A Bangalow, NSW based group known as the Australian Vaccination Network (AVN) had earlier maligned the nation’s immunization campaign calling vaccines unsafe on their website. The New South Wales Health Care Complaints Commission had then issued a warning to them to include a disclaimer that the contents of the sites webpages should not be taken as medical advice. AVN failed to heed to the warnings and now the HCCC has issued a safety warning against the group.
According to the highly regarded Lismore-based pediatrician Chris Ingall and reported by the ABC, there has been a rise of whooping cough cases and a dramatic fall of immunization rates since the activities of AVN have come forth. Pertussis [whooping cough] is a deadly but vaccine preventable disease.
Australia faced a whooping cough epidemic last year. More than 19,000 cases were reported and three babies died, including four-week-old Dana McCaffery from the NSW north coast. Dr Ingall said, “They spook many young families into believing that vaccinations are bad, that the risk outweighs the benefit, which is quite wrong… Ever since the AVN became active up here, the immunisation rates have fallen. We're the lowest in the state, we have pockets below 50 per cent vaccination… Those are the pockets where the whooping cough outbreaks succeeded. Unfortunately it rolls out to the entire community, so everyone gets affected.”
HCCC in its statement agreed that a healthy debate on vaccination is important. “However, the AVN provides information that is inaccurate and misleading…The AVN's failure to include a notice on its website of the nature recommended by the Commission may result in members of the public making improperly informed decisions about whether or not to vaccinate, and therefore poses a risk to public health and safety.”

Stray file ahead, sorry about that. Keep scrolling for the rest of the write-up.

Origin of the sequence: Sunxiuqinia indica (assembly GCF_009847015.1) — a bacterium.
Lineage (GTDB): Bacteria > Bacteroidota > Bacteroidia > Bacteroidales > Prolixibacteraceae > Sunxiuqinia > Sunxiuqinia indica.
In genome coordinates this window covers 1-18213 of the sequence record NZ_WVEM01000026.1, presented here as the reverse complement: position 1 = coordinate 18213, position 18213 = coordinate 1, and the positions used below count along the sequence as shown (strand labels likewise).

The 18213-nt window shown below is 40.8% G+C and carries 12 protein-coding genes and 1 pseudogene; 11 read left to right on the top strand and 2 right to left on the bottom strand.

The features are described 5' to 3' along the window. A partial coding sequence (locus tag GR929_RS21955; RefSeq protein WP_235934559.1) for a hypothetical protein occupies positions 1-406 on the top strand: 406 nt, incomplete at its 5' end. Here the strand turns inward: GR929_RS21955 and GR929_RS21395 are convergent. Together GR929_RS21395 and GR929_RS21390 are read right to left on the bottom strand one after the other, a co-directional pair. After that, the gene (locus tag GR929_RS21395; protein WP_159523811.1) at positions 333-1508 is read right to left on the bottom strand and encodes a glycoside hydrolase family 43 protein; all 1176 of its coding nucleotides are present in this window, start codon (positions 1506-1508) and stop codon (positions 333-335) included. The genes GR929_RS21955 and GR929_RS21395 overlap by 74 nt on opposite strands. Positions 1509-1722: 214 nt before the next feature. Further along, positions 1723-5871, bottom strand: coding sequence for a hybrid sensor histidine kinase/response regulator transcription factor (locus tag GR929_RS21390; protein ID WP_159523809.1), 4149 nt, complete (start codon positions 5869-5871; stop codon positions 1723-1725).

According to AVN spokeswoman Meryl Dorey people have the right to make informed choices. She added, “We already have two of the three items that the Health Care Complaints Commission asked us to put up on the website and we've had these things up there for years…The only thing that the AVN refuses to put up on the website [is] the Health Care Complaints Commission wants us to state that we are anti-vaccination…We are not, never have been, anti-vaccination. We are pro-information, pro-choice and a health safety watchdog…We do refuse to put [the anti-vaccination statement] up and surely this is censorship at its highest level to insist that we [do so].”
Many feel that it is time the federal government stepped in to handle the issue. Mr. Ken McLeod said, “It's not the job of people like me, or even the McCafferys to counteract the propaganda of the anti-vaccine community, it's the job of government…It's the job of our health ministers and senior bureaucrats to do that and they have been conspicuous by their absence…I think it's possible for the HCCC to go to court and apply for a court order to have the disclaimer put up, they don't need enabling legislation to do that, so I'll be writing to the Commissioner eventually asking them to consider that.” The McCaffereys lost their four week old infant daughter to whooping cough because she was too young to be vaccinated. The AVN allegedly has been harassing them since then.